Omicron and the Economy: Provinces’ Significant Concerns Not Reflected in Financial Markets

U.S. Fed sees rising inflation as a bigger risk; rate hike expectations for BoC remain high
By Rahul Vaidyanath
Rahul Vaidyanath
Rahul Vaidyanath
Rahul Vaidyanath is a journalist with The Epoch Times in Ottawa. His areas of expertise include the economy, financial markets, China, and national defence and security. He has worked for the Bank of Canada, Canada Mortgage and Housing Corp., and investment banks in Toronto, New York, and Los Angeles.
January 12, 2022Updated: January 12, 2022

News Analysis

The difference in reactions to Omicron has been stark between Canada’s provincial governments and governments in other countries. The financial markets have also tended to be far more sanguine as they process the economic and financial implications of the COVID variant.

Some Canadian provinces are reporting that hospitalizations from Omicron are at or near record levels and that their health-care staff are facing a crushing workload. Ontario and Quebec have re-enacted various strict lockdown measures such as curfews and closure of restaurants and gyms.

However, the financial markets quickly recovered from the onset of Omicron in late November. And economists and investors are indicating that they expect central banks to start raising interest rates soon instead of expecting them to provide more stimulus. 

“Financial markets are looking through this [Omicron wave] a bit more optimistically than many governments are in the sense that they think we’re going to get over this fairly quickly and we should go back to normal,” Jean-Paul Lam, an economics professor at the University of Waterloo and a former Bank of Canada assistant chief economist, told The Epoch Times.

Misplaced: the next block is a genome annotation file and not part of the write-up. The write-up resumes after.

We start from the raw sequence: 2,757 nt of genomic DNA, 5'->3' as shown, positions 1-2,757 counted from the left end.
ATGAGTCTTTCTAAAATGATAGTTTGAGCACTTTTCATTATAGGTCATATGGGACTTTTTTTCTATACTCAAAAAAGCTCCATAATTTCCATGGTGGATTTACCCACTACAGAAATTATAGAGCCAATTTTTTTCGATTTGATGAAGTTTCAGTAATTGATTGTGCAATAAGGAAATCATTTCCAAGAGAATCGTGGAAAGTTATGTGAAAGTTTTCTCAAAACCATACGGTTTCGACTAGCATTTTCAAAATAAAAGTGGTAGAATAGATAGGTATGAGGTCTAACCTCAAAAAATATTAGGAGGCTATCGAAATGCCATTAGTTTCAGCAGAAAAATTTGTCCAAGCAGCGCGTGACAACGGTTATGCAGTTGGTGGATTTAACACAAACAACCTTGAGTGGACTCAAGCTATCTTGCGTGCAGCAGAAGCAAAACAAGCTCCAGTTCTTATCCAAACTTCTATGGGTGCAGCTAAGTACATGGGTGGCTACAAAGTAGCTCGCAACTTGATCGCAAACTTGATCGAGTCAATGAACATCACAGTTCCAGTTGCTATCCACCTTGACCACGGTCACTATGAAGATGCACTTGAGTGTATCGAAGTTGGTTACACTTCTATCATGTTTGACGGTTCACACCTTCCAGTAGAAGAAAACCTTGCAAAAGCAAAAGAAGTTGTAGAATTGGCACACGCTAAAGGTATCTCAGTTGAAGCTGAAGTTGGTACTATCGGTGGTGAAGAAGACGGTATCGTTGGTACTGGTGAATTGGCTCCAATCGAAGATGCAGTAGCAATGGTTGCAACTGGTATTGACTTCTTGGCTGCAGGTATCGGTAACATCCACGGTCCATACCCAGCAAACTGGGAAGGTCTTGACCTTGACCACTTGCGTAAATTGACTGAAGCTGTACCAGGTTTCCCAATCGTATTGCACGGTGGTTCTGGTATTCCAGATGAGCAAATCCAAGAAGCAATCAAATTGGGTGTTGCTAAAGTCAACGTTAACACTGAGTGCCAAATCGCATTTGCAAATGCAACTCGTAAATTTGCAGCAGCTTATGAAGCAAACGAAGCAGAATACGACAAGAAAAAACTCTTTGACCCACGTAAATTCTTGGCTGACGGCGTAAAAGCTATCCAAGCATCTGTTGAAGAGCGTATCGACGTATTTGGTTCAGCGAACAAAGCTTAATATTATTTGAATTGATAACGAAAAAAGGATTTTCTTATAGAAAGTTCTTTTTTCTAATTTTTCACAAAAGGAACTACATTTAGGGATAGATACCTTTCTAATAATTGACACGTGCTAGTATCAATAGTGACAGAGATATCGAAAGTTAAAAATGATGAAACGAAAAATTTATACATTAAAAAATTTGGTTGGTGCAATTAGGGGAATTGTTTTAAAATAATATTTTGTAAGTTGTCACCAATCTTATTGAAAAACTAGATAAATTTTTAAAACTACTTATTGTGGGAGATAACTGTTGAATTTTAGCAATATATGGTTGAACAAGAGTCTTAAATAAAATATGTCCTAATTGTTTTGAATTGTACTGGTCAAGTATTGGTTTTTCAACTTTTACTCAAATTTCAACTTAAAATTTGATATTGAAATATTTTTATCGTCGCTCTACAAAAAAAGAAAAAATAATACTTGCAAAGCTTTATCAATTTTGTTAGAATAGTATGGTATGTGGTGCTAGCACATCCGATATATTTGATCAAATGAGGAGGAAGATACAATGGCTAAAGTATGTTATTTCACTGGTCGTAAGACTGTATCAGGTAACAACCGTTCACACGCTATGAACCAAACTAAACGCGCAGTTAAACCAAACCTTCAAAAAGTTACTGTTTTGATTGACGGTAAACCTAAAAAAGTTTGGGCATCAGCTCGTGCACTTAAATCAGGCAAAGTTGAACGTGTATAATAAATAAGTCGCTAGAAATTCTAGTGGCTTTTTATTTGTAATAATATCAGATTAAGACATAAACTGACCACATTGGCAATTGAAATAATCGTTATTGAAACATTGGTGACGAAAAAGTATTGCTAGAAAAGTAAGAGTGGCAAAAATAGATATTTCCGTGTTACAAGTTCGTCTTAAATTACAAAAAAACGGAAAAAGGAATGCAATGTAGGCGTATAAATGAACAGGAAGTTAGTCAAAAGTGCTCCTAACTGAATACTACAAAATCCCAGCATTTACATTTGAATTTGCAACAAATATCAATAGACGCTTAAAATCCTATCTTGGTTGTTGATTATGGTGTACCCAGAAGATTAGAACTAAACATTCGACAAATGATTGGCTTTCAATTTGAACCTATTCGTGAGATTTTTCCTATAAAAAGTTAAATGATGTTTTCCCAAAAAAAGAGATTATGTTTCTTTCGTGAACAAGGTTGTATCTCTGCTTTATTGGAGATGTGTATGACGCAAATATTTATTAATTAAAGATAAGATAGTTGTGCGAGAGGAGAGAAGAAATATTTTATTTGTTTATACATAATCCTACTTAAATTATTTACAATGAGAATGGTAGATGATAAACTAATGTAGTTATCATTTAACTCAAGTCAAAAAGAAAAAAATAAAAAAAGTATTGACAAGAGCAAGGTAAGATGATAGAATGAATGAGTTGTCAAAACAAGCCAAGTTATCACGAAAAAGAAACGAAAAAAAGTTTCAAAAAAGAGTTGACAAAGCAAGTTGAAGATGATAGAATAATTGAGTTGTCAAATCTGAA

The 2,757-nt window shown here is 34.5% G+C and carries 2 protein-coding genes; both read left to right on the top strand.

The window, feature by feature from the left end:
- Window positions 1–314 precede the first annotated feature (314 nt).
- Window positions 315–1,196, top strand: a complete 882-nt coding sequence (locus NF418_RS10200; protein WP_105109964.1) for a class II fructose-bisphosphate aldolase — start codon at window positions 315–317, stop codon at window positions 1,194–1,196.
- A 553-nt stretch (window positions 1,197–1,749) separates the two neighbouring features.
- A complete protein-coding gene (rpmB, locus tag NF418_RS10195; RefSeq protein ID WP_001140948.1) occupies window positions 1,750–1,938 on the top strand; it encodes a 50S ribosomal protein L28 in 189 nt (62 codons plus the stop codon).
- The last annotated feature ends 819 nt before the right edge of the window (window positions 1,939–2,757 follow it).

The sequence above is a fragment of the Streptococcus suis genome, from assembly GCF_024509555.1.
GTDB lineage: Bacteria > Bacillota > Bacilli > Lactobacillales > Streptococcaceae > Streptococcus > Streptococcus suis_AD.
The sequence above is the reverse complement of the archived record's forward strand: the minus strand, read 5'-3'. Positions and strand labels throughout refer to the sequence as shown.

Stock markets have given their verdict on Omicron by pushing higher, indicating their belief that the worst of the pandemic is in the rear-view mirror. Their biggest concern has shifted to the risk that the U.S. Federal Reserve will raise rates more aggressively than once thought in order to tame inflation.

In a tweet as early as Nov. 28, American hedge fund manager Bill Ackman already said early signs were that the Omicron variant was more transmissible but less severe, adding that “if this turns out to be true, this is bullish not bearish for markets.” 

Scientists in South Africa, where the first Omicron outbreak was recorded, have suggested that the variant has helped the population build up its natural immunity without killing millions. Thus, they said a decoupling of cases and deaths is likely.

Inflation a Bigger Concern Than Omicron

U.S. headline inflation hit 7 percent for December. And the release of the Fed’s December meeting minutes on Jan. 6 revealed an expectation for reducing monetary policy stimulus sooner than what markets were expecting, given Omicron. 

“Many participants noted that the emergence of the Omicron variant made the economic outlook more uncertain; several remarked that they did not yet see the new variant as fundamentally altering the path of economic recovery in the United States,” according to the minutes of the Dec. 14-15 meeting.

According to a Jan. 11 Deutsche Bank commentary, markets were expecting an 89 percent chance of a Fed rate hike in March, up from 63 percent at the close of Dec. 31 and just 27 percent at the end of November when Omicron had just begun.